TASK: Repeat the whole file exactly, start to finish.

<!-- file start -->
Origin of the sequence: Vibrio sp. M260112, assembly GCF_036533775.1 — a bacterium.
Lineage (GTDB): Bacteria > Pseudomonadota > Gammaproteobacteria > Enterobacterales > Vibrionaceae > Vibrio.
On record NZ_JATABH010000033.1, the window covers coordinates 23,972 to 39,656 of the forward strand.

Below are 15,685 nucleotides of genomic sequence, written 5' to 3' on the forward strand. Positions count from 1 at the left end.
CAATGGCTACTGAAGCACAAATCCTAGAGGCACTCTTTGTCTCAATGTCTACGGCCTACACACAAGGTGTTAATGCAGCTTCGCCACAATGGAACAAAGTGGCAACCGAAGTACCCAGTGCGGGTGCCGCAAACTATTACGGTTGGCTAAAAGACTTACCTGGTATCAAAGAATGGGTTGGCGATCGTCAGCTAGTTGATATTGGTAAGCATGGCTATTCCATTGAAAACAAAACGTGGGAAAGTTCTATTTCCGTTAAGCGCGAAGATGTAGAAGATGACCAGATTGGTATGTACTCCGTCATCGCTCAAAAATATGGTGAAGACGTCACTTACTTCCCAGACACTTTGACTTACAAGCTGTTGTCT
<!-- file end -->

Origin of the sequence: Vibrio sp. M260112, assembly GCF_036533775.1 — a bacterium.
Lineage (GTDB): Bacteria > Pseudomonadota > Gammaproteobacteria > Enterobacterales > Vibrionaceae > Vibrio.
On record NZ_JATABH010000033.1, the window covers coordinates 23,972 to 39,656 of the forward strand.

Below are 15,685 nucleotides of genomic sequence, written 5' to 3' on the forward strand. Positions count from 1 at the left end.
CAATGGCTACTGAAGCACAAATCCTAGAGGCACTCTTTGTCTCAATGTCTACGGCCTACACACAAGGTGTTAATGCAGCTTCGCCACAATGGAACAAAGTGGCAACCGAAGTACCCAGTGCGGGTGCCGCAAACTATTACGGTTGGCTAAAAGACTTACCTGGTATCAAAGAATGGGTTGGCGATCGTCAGCTAGTTGATATTGGTAAGCATGGCTATTCCATTGAAAACAAAACGTGGGAAAGTTCTATTTCCGTTAAGCGCGAAGATGTAGAAGATGACCAGATTGGTATGTACTCCGTCATCGCTCAAAAATATGGTGAAGACGTCACTTACTTCCCAGACACTTTGACTTACAAGCTGTTGTCT